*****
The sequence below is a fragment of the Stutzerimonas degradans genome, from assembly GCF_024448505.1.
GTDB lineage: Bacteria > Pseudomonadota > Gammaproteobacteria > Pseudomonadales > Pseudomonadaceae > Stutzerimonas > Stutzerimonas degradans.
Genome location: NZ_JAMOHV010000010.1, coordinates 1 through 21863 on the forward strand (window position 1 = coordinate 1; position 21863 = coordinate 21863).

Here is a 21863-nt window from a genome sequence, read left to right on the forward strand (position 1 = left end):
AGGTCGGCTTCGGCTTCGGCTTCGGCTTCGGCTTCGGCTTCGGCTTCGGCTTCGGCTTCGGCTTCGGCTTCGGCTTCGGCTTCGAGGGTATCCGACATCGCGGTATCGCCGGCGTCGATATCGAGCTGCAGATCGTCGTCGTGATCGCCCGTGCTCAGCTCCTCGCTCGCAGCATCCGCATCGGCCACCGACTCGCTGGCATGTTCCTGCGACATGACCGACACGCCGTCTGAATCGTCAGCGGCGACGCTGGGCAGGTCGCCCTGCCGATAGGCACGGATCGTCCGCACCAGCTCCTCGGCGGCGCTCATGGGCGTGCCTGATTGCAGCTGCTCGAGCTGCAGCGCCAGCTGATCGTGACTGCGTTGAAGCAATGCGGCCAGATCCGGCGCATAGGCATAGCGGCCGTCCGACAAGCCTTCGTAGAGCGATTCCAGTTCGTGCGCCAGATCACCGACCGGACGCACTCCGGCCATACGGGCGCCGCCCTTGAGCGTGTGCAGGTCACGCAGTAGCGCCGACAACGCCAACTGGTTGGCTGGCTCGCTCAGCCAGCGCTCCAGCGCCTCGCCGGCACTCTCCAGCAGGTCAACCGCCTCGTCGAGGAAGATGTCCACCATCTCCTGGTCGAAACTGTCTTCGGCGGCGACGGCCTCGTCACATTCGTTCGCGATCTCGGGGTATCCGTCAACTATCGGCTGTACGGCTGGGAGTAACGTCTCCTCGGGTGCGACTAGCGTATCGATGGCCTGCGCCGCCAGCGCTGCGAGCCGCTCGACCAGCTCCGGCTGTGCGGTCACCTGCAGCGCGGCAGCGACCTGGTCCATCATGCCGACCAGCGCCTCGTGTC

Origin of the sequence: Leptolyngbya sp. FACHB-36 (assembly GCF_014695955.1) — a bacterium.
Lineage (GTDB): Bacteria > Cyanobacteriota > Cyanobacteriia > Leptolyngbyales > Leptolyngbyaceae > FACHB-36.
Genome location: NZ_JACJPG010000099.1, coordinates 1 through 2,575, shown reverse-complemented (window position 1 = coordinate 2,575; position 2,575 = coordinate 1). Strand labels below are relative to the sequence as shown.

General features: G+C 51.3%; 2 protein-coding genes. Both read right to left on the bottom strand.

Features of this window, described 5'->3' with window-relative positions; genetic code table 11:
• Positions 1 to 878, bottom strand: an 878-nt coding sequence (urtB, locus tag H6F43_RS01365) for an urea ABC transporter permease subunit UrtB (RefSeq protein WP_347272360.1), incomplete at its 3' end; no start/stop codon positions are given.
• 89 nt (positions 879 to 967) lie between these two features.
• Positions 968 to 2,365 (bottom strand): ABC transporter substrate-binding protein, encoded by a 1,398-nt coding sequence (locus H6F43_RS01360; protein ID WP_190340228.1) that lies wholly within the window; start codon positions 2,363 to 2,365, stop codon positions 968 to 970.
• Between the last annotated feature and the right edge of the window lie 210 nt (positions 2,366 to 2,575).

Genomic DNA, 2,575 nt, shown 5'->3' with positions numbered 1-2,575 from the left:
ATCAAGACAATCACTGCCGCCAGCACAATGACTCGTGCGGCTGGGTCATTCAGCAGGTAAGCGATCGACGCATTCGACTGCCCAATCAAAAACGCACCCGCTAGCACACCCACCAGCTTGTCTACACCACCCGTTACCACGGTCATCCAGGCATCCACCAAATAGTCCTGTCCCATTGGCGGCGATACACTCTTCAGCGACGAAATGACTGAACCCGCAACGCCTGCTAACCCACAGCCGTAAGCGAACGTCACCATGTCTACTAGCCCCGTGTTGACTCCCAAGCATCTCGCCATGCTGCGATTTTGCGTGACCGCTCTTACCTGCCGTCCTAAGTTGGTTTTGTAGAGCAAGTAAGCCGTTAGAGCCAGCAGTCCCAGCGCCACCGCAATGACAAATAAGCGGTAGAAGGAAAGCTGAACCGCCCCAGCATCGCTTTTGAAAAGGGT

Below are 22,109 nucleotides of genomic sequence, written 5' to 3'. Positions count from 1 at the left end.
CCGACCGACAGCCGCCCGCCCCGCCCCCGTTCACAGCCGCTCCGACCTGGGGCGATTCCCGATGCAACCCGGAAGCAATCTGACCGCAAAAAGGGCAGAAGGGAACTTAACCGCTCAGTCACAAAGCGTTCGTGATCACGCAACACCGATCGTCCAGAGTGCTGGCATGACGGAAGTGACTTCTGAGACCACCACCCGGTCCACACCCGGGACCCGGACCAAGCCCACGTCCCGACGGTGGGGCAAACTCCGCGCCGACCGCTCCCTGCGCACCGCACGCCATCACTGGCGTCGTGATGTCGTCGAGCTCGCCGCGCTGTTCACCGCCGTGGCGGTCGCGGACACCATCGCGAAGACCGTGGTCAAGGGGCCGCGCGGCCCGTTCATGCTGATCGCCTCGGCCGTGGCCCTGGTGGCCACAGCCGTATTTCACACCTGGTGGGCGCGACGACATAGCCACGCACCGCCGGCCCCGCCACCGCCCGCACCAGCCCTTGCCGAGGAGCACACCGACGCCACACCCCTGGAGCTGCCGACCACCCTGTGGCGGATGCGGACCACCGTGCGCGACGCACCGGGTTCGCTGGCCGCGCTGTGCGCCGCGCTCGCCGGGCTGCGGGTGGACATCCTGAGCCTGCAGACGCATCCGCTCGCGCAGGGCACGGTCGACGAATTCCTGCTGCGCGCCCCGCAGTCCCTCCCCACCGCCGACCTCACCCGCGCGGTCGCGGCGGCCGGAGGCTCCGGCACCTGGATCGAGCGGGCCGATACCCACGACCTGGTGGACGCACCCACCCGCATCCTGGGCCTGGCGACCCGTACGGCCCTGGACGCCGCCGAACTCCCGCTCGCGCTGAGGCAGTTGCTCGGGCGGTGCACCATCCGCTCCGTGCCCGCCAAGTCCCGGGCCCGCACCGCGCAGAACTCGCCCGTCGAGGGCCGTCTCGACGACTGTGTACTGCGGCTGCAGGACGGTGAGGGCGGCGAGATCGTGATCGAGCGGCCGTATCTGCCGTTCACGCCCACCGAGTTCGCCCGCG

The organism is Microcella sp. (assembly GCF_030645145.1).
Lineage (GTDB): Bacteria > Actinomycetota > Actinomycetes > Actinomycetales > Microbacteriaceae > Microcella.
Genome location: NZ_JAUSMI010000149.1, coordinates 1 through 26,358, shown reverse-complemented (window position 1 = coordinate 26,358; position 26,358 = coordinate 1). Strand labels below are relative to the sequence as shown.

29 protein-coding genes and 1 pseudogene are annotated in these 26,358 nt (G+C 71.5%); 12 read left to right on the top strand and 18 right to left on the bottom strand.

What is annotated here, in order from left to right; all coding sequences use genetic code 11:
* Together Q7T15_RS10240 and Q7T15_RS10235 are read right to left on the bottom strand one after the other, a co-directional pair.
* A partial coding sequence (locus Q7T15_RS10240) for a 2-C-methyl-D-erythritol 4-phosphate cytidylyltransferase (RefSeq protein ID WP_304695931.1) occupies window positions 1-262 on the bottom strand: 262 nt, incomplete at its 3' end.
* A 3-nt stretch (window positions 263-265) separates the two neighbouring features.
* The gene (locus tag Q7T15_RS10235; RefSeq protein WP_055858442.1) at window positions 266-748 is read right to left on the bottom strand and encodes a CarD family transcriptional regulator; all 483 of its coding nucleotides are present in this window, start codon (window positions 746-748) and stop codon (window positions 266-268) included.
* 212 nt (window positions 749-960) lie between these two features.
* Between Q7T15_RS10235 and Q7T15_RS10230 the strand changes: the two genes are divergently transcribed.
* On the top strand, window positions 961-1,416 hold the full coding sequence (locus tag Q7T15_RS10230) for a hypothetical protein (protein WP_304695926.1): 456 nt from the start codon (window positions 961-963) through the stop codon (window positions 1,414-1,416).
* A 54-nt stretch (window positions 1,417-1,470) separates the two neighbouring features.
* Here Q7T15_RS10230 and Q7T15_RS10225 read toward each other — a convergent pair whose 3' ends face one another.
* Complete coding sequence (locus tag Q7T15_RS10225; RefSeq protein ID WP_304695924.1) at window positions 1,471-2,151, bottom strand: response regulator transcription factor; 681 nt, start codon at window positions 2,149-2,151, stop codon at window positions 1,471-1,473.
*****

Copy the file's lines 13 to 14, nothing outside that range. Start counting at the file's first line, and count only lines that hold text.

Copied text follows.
• Positions 968 to 2,365 (bottom strand): ABC transporter substrate-binding protein, encoded by a 1,398-nt coding sequence (locus H6F43_RS01360; protein ID WP_190340228.1) that lies wholly within the window; start codon positions 2,363 to 2,365, stop codon positions 968 to 970.
• Between the last annotated feature and the right edge of the window lie 210 nt (positions 2,366 to 2,575).